You were appointed as a Canadian Research Chair in Identity, Diversity, and Inclusion at the University of Toronto Mississauga earlier this year. Can you tell us a little bit about your research?
My research explores the challenges and opportunities of identity, diversity, and inclusion. Rather than focusing on changing individual’s attitudes, I try to take a novel approach to these issues by harnessing the power of behavioral insights and organizational design to disrupt systems, processes, and structures that block the path toward diversity and inclusion for individuals, organizations, and society. I firmly believe that systemic problems require systemic solutions, and I work with organizations to identify and leverage opportunities for innovation in the diversity and inclusion space.
Some recent and ongoing themes investigated in my research include diversity and inclusion in STEM and medicine; using choice architecture to eliminate the gender gap in competition; disclosure of designated group status under the Canadian Employment Equity Act; the effects of high and low power on performance; the interpretation of equality rights under the Canadian Constitution; the effectiveness of pro-diversity statements; designing gender inclusive job advertisements; and the decision to reveal or conceal race and gender cues when navigating the labor market. My research on “resume whitening” won two best paper awards and was recently ranked #3 on Financial Times’ global top 100 list of “business school research with social impact” (!).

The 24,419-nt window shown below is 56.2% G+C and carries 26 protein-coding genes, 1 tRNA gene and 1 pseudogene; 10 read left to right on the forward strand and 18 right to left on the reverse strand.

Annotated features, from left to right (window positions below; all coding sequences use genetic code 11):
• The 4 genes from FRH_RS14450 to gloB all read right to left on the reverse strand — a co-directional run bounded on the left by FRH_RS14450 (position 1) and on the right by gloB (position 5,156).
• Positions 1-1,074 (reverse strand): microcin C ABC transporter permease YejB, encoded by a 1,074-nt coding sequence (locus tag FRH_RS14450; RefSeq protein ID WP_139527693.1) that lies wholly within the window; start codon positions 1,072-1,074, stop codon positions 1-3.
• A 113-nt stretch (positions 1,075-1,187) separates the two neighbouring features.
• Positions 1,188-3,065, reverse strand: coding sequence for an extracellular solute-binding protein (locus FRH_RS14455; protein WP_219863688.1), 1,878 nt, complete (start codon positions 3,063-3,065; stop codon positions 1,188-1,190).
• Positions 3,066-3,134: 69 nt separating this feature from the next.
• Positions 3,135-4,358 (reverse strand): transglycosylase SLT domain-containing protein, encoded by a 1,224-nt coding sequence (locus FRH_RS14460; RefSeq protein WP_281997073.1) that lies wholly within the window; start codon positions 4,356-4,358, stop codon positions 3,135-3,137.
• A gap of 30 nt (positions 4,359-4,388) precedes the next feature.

In partnership with Rogers, you have created a podcast called “For the Love of Work.” Could you share some information about the podcast and the topic(s) it addresses?
For the Love of Work is an exciting new podcast that explores the modern employee experience. We start from the premise that it’s possible to find fulfilment in your career and truly love what you do, and we explore ways to connect people back to the passion and love that brought them to their work in the first place. Everyone feels stuck at some point in their careers, and we designed the podcast to help people get “unstuck” by working through common workplace challenges and presenting practical solutions. The podcast covers universal themes that have become all the more relevant now as we learn to adapt and redefine what work looks like during a pandemic. Many things about work life are just not working anymore, and we have the opportunity now to build everything back better, which means putting the needs of employees first. The first season has seven episodes focused on how to stand out while working virtually; how to be resilient in times of change; how to connect to your values and have social impact in the workplace; how to deal with feedback and foster psychological safety; how to develop and grow your career; how to create inclusive workplace cultures; and how to find the right company for you. You can learn more about For the Love of Work and find episodes at fortheloveofwork.ca, on Apple Podcasts, or wherever else you get your podcasts. Like, subscribe, and tell all of your friends 🙂